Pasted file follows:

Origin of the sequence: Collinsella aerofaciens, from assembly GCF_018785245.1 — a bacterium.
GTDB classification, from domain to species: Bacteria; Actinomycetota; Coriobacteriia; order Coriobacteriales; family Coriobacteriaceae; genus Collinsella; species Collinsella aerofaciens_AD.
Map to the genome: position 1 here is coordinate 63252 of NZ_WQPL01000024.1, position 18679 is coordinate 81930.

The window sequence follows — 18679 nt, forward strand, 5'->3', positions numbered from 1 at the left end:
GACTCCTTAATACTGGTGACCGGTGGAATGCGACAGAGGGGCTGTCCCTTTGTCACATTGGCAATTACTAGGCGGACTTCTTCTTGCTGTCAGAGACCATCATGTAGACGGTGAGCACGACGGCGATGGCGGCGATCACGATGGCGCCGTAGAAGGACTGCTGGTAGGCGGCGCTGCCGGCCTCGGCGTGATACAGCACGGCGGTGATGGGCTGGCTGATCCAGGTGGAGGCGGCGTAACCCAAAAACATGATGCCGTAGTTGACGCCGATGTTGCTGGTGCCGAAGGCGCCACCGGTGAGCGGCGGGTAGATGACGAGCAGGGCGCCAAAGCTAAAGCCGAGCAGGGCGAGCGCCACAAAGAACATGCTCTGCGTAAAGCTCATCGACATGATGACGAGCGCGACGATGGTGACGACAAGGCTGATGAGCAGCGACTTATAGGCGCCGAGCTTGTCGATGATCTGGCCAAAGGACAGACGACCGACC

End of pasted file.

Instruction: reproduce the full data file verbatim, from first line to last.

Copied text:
Origin of the sequence: Collinsella aerofaciens, from assembly GCF_018785245.1 — a bacterium.
GTDB classification, from domain to species: Bacteria; Actinomycetota; Coriobacteriia; order Coriobacteriales; family Coriobacteriaceae; genus Collinsella; species Collinsella aerofaciens_AD.
Map to the genome: position 1 here is coordinate 63252 of NZ_WQPL01000024.1, position 18679 is coordinate 81930.

The window sequence follows — 18679 nt, forward strand, 5'->3', positions numbered from 1 at the left end:
GACTCCTTAATACTGGTGACCGGTGGAATGCGACAGAGGGGCTGTCCCTTTGTCACATTGGCAATTACTAGGCGGACTTCTTCTTGCTGTCAGAGACCATCATGTAGACGGTGAGCACGACGGCGATGGCGGCGATCACGATGGCGCCGTAGAAGGACTGCTGGTAGGCGGCGCTGCCGGCCTCGGCGTGATACAGCACGGCGGTGATGGGCTGGCTGATCCAGGTGGAGGCGGCGTAACCCAAAAACATGATGCCGTAGTTGACGCCGATGTTGCTGGTGCCGAAGGCGCCACCGGTGAGCGGCGGGTAGATGACGAGCAGGGCGCCAAAGCTAAAGCCGAGCAGGGCGAGCGCCACAAAGAACATGCTCTGCGTAAAGCTCATCGACATGATGACGAGCGCGACGATGGTGACGACAAGGCTGATGAGCAGCGACTTATAGGCGCCGAGCTTGTCGATGATCTGGCCAAAGGACAGACGACCGACC